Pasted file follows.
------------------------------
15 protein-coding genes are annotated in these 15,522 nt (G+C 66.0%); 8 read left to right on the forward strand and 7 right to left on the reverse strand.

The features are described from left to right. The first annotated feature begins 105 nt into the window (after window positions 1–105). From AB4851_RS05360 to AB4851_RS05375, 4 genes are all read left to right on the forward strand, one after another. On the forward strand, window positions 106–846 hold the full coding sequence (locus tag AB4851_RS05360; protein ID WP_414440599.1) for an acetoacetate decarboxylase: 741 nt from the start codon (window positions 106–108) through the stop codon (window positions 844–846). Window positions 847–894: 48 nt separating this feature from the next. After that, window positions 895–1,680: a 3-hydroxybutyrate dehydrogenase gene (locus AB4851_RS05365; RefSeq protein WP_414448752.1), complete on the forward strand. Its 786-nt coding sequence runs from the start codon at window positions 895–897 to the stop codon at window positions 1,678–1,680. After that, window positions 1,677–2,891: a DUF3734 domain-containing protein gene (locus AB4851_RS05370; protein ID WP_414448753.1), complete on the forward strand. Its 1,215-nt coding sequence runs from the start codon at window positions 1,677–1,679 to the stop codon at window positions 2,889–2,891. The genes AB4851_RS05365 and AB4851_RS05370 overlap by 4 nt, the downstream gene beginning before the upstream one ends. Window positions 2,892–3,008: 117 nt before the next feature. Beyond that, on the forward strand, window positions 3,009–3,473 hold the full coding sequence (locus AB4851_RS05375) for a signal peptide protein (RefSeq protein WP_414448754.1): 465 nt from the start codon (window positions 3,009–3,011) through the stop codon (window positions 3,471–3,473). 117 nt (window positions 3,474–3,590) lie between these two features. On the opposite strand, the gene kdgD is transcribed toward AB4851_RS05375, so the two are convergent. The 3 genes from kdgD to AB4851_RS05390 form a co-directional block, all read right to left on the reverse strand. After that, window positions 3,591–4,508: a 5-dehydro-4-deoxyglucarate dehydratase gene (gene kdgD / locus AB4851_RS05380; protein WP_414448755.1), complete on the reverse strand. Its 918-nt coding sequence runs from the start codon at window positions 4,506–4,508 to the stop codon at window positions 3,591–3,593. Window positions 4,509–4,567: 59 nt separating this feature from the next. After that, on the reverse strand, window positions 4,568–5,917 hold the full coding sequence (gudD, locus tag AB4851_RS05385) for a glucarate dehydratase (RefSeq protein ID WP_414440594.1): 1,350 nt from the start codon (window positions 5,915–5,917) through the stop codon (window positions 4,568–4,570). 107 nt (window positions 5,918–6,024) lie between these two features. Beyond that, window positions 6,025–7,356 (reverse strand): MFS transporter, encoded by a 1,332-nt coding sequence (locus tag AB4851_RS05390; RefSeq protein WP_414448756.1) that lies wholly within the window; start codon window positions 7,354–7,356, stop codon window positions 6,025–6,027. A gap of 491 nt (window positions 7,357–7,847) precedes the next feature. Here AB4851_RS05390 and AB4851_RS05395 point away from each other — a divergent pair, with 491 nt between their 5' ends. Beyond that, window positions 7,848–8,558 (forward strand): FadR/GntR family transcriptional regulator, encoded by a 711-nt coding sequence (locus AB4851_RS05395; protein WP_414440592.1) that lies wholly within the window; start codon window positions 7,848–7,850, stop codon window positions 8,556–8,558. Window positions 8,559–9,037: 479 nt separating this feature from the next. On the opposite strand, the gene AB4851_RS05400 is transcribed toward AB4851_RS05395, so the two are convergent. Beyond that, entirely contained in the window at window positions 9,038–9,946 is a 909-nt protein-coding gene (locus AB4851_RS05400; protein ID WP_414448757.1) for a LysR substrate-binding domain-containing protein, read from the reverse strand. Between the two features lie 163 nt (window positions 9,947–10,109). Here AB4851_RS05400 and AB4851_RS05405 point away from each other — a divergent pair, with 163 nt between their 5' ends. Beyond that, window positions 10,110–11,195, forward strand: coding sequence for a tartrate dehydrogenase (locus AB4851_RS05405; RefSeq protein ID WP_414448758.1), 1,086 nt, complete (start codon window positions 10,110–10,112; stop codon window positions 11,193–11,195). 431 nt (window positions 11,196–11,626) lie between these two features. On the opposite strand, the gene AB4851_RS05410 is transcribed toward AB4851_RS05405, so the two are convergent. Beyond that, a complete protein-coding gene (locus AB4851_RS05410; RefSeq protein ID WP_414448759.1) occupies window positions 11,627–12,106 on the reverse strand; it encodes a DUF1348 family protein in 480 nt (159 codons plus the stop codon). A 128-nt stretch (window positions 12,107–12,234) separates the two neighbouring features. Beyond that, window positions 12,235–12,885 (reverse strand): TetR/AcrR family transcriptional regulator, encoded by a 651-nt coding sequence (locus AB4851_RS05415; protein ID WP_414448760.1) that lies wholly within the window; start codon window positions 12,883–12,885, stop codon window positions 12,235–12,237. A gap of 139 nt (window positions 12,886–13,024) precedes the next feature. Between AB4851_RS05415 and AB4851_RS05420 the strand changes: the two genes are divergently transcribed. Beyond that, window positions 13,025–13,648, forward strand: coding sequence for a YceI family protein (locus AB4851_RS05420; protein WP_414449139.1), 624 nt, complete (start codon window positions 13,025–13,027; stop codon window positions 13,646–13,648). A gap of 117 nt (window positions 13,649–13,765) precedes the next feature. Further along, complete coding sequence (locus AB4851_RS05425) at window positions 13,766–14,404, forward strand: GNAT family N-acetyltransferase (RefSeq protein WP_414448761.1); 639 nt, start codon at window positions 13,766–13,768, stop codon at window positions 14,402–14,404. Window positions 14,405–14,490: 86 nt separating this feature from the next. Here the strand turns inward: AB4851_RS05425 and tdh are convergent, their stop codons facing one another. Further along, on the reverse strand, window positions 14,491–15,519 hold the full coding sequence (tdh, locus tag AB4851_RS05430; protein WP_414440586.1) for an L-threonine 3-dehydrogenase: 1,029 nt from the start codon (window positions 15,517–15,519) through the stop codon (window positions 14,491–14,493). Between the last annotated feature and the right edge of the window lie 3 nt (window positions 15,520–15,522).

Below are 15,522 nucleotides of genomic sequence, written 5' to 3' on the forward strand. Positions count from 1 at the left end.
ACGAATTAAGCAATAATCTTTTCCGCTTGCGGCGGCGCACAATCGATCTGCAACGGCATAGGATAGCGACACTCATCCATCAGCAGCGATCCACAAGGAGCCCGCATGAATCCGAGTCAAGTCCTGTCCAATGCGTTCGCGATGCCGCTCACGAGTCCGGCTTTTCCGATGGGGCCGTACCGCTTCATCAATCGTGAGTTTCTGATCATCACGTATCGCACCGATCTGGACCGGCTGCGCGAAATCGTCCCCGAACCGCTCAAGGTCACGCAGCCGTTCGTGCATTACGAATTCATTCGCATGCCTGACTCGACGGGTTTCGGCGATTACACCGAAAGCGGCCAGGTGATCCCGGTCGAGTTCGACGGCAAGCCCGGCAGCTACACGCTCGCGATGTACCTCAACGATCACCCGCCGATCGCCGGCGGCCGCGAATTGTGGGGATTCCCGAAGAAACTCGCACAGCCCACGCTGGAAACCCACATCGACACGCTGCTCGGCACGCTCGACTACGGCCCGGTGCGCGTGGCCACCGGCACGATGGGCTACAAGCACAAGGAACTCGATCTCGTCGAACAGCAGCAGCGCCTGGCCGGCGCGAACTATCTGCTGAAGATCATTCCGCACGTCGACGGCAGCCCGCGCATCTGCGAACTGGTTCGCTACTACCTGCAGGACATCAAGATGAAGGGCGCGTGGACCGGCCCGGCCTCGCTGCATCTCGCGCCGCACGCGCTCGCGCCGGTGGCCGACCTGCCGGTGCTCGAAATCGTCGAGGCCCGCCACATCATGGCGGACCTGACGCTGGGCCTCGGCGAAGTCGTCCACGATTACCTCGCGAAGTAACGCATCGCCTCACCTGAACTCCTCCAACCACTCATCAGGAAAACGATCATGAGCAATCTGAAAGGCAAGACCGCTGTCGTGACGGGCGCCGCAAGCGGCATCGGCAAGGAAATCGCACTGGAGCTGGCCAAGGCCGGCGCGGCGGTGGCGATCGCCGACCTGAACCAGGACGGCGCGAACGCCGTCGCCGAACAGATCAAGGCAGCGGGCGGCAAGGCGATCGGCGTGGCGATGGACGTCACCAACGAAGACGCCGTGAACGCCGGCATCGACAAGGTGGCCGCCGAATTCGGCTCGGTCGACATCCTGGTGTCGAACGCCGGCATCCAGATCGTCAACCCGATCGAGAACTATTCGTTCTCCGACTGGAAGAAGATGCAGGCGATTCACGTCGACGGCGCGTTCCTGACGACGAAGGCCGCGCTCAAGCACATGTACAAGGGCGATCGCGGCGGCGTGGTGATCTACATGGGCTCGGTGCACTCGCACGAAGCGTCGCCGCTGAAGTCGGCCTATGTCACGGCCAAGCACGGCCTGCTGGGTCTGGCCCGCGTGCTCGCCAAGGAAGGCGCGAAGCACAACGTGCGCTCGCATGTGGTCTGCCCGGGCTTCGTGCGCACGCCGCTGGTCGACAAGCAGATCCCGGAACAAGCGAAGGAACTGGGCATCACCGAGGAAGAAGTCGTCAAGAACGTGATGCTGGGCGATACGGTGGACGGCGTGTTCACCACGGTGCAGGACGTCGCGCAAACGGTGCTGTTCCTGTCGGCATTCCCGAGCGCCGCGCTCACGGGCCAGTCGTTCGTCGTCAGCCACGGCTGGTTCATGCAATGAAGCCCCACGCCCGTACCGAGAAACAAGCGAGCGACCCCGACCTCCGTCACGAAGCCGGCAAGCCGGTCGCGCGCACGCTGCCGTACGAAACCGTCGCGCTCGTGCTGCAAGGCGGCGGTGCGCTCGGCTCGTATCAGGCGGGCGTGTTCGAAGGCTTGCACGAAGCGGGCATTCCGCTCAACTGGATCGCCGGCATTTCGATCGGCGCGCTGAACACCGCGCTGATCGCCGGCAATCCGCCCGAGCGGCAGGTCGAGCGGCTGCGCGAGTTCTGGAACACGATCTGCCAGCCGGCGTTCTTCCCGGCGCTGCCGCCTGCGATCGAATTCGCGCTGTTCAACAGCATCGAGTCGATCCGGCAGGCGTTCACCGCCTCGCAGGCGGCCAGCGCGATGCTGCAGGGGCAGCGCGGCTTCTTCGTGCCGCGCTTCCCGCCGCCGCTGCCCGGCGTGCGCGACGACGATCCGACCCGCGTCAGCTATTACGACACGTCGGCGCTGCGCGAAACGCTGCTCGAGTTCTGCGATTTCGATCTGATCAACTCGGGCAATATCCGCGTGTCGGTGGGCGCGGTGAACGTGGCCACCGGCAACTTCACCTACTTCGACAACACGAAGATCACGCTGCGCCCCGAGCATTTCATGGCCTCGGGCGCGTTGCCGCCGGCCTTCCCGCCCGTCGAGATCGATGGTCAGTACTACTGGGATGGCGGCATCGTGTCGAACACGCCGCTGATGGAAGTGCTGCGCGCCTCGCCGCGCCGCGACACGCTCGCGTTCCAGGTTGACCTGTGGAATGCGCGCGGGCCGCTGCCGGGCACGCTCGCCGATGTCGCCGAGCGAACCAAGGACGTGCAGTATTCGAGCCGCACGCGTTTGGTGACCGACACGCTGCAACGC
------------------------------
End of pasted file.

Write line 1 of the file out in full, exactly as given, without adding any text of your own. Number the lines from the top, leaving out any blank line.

15 protein-coding genes are annotated in these 15,522 nt (G+C 66.0%); 8 read left to right on the forward strand and 7 right to left on the reverse strand.